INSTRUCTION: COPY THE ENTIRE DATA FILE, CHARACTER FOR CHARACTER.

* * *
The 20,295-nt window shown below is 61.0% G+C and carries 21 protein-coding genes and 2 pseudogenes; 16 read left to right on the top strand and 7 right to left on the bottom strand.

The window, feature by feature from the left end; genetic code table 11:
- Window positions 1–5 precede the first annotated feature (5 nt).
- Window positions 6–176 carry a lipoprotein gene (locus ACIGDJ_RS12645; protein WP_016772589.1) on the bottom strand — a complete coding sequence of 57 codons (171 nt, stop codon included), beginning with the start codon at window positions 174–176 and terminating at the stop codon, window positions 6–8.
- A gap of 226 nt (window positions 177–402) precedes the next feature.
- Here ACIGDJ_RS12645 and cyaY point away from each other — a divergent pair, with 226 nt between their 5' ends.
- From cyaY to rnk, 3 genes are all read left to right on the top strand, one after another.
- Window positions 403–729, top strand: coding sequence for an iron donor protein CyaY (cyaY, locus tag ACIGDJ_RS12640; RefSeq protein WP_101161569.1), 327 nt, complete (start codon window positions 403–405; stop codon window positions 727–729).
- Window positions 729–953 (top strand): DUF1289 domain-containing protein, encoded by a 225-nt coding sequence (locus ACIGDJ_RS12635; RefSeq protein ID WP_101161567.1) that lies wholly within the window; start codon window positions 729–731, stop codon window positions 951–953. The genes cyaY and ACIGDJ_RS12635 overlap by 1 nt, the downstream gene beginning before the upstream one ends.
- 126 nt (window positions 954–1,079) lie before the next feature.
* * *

The 20,295-nt window shown below is 61.0% G+C and carries 21 protein-coding genes and 2 pseudogenes; 16 read left to right on the top strand and 7 right to left on the bottom strand.

The window, feature by feature from the left end; genetic code table 11:
- Window positions 1–5 precede the first annotated feature (5 nt).
- Window positions 6–176 carry a lipoprotein gene (locus ACIGDJ_RS12645; protein WP_016772589.1) on the bottom strand — a complete coding sequence of 57 codons (171 nt, stop codon included), beginning with the start codon at window positions 174–176 and terminating at the stop codon, window positions 6–8.
- A gap of 226 nt (window positions 177–402) precedes the next feature.
- Here ACIGDJ_RS12645 and cyaY point away from each other — a divergent pair, with 226 nt between their 5' ends.
- From cyaY to rnk, 3 genes are all read left to right on the top strand, one after another.
- Window positions 403–729, top strand: coding sequence for an iron donor protein CyaY (cyaY, locus tag ACIGDJ_RS12640; RefSeq protein WP_101161569.1), 327 nt, complete (start codon window positions 403–405; stop codon window positions 727–729).
- Window positions 729–953 (top strand): DUF1289 domain-containing protein, encoded by a 225-nt coding sequence (locus ACIGDJ_RS12635; RefSeq protein ID WP_101161567.1) that lies wholly within the window; start codon window positions 729–731, stop codon window positions 951–953. The genes cyaY and ACIGDJ_RS12635 overlap by 1 nt, the downstream gene beginning before the upstream one ends.
- 126 nt (window positions 954–1,079) lie before the next feature.